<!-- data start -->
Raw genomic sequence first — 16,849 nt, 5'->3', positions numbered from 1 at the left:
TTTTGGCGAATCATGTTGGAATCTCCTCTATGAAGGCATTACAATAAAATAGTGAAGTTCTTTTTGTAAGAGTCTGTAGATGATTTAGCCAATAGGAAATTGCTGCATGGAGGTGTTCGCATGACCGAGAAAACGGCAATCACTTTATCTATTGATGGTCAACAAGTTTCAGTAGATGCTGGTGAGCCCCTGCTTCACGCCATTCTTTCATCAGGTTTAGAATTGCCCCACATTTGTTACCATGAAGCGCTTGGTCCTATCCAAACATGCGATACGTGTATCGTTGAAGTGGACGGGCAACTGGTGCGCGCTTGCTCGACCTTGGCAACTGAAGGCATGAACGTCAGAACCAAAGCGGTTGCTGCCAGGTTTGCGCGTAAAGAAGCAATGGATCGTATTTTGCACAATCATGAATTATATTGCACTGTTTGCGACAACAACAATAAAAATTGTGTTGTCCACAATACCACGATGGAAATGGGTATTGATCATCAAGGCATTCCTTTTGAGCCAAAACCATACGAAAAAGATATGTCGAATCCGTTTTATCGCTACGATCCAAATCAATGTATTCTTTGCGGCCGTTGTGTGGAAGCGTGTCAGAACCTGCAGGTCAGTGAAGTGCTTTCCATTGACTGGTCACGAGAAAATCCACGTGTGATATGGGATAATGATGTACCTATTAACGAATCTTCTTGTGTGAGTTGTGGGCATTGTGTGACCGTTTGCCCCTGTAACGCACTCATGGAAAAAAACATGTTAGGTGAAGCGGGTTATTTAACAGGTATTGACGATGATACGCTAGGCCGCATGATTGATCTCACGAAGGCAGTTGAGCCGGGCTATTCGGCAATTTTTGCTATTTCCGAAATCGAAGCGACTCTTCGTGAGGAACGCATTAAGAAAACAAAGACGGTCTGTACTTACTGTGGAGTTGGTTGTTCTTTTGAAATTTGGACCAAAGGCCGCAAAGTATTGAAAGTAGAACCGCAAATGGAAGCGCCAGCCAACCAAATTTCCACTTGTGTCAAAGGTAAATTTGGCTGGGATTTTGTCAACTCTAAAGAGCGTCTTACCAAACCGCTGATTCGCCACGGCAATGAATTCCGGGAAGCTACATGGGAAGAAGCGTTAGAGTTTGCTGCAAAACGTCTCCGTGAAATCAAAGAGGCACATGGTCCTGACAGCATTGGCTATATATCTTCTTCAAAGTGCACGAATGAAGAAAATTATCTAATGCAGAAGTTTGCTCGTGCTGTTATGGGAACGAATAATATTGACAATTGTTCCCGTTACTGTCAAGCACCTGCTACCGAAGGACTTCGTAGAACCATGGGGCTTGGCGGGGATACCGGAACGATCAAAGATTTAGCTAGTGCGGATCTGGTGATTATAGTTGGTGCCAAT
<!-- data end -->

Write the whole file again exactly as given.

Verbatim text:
Raw genomic sequence first — 16,849 nt, 5'->3', positions numbered from 1 at the left:
TTTTGGCGAATCATGTTGGAATCTCCTCTATGAAGGCATTACAATAAAATAGTGAAGTTCTTTTTGTAAGAGTCTGTAGATGATTTAGCCAATAGGAAATTGCTGCATGGAGGTGTTCGCATGACCGAGAAAACGGCAATCACTTTATCTATTGATGGTCAACAAGTTTCAGTAGATGCTGGTGAGCCCCTGCTTCACGCCATTCTTTCATCAGGTTTAGAATTGCCCCACATTTGTTACCATGAAGCGCTTGGTCCTATCCAAACATGCGATACGTGTATCGTTGAAGTGGACGGGCAACTGGTGCGCGCTTGCTCGACCTTGGCAACTGAAGGCATGAACGTCAGAACCAAAGCGGTTGCTGCCAGGTTTGCGCGTAAAGAAGCAATGGATCGTATTTTGCACAATCATGAATTATATTGCACTGTTTGCGACAACAACAATAAAAATTGTGTTGTCCACAATACCACGATGGAAATGGGTATTGATCATCAAGGCATTCCTTTTGAGCCAAAACCATACGAAAAAGATATGTCGAATCCGTTTTATCGCTACGATCCAAATCAATGTATTCTTTGCGGCCGTTGTGTGGAAGCGTGTCAGAACCTGCAGGTCAGTGAAGTGCTTTCCATTGACTGGTCACGAGAAAATCCACGTGTGATATGGGATAATGATGTACCTATTAACGAATCTTCTTGTGTGAGTTGTGGGCATTGTGTGACCGTTTGCCCCTGTAACGCACTCATGGAAAAAAACATGTTAGGTGAAGCGGGTTATTTAACAGGTATTGACGATGATACGCTAGGCCGCATGATTGATCTCACGAAGGCAGTTGAGCCGGGCTATTCGGCAATTTTTGCTATTTCCGAAATCGAAGCGACTCTTCGTGAGGAACGCATTAAGAAAACAAAGACGGTCTGTACTTACTGTGGAGTTGGTTGTTCTTTTGAAATTTGGACCAAAGGCCGCAAAGTATTGAAAGTAGAACCGCAAATGGAAGCGCCAGCCAACCAAATTTCCACTTGTGTCAAAGGTAAATTTGGCTGGGATTTTGTCAACTCTAAAGAGCGTCTTACCAAACCGCTGATTCGCCACGGCAATGAATTCCGGGAAGCTACATGGGAAGAAGCGTTAGAGTTTGCTGCAAAACGTCTCCGTGAAATCAAAGAGGCACATGGTCCTGACAGCATTGGCTATATATCTTCTTCAAAGTGCACGAATGAAGAAAATTATCTAATGCAGAAGTTTGCTCGTGCTGTTATGGGAACGAATAATATTGACAATTGTTCCCGTTACTGTCAAGCACCTGCTACCGAAGGACTTCGTAGAACCATGGGGCTTGGCGGGGATACCGGAACGATCAAAGATTTAGCTAGTGCGGATCTGGTGATTATAGTTGGTGCCAAT